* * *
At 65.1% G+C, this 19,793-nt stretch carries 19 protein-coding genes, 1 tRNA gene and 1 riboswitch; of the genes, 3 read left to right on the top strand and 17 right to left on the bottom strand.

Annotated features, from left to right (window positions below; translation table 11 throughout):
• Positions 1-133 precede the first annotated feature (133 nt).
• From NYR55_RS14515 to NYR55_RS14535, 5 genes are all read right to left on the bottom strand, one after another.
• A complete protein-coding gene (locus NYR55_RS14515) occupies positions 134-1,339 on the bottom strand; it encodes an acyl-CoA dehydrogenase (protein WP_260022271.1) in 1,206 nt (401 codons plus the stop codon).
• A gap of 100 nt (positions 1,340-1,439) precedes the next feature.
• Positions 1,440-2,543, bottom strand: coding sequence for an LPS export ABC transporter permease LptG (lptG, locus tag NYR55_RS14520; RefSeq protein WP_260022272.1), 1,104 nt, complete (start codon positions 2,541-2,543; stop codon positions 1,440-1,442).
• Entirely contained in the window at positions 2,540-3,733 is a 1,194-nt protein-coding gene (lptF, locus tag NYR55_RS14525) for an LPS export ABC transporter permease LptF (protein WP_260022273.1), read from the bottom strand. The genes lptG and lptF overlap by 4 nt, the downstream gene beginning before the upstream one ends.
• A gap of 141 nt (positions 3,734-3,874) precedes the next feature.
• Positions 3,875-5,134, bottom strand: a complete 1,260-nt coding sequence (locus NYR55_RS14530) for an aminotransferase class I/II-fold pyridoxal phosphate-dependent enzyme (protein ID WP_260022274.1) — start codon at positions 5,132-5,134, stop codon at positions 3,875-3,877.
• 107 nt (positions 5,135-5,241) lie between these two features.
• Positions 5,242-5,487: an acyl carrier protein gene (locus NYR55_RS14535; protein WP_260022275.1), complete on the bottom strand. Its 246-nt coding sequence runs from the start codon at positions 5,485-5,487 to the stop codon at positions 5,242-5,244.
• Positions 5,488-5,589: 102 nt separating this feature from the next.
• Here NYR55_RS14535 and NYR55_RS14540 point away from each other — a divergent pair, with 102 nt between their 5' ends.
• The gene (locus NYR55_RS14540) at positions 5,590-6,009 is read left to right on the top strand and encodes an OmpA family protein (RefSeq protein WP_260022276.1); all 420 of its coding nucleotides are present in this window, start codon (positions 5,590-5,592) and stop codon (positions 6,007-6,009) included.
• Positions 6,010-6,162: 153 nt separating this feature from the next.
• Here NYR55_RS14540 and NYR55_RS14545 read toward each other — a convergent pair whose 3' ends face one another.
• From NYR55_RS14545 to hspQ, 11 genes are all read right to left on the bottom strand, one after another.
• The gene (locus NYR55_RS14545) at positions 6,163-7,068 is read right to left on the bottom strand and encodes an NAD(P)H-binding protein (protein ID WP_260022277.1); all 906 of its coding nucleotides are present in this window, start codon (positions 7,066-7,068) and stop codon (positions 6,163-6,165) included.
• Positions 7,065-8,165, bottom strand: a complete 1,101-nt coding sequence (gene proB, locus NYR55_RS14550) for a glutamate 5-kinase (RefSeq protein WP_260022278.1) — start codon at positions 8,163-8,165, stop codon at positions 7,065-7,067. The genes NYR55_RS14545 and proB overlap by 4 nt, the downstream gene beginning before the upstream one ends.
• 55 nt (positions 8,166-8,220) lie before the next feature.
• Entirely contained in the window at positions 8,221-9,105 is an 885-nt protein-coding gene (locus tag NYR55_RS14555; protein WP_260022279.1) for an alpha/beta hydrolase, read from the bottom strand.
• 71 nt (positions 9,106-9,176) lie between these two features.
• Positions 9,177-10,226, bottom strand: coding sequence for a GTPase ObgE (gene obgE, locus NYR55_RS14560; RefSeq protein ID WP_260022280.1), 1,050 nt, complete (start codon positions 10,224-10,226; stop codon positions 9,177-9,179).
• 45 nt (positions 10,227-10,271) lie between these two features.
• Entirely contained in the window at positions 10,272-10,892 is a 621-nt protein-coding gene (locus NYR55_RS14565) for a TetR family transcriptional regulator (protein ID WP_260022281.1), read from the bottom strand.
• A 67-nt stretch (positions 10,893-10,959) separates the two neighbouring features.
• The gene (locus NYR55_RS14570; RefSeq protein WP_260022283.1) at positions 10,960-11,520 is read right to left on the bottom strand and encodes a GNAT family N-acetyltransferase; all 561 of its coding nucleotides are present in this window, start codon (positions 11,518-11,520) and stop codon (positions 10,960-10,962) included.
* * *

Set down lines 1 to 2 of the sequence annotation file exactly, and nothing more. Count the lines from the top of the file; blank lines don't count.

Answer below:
At 65.1% G+C, this 19,793-nt stretch carries 19 protein-coding genes, 1 tRNA gene and 1 riboswitch; of the genes, 3 read left to right on the top strand and 17 right to left on the bottom strand.

Annotated features, from left to right (window positions below; translation table 11 throughout):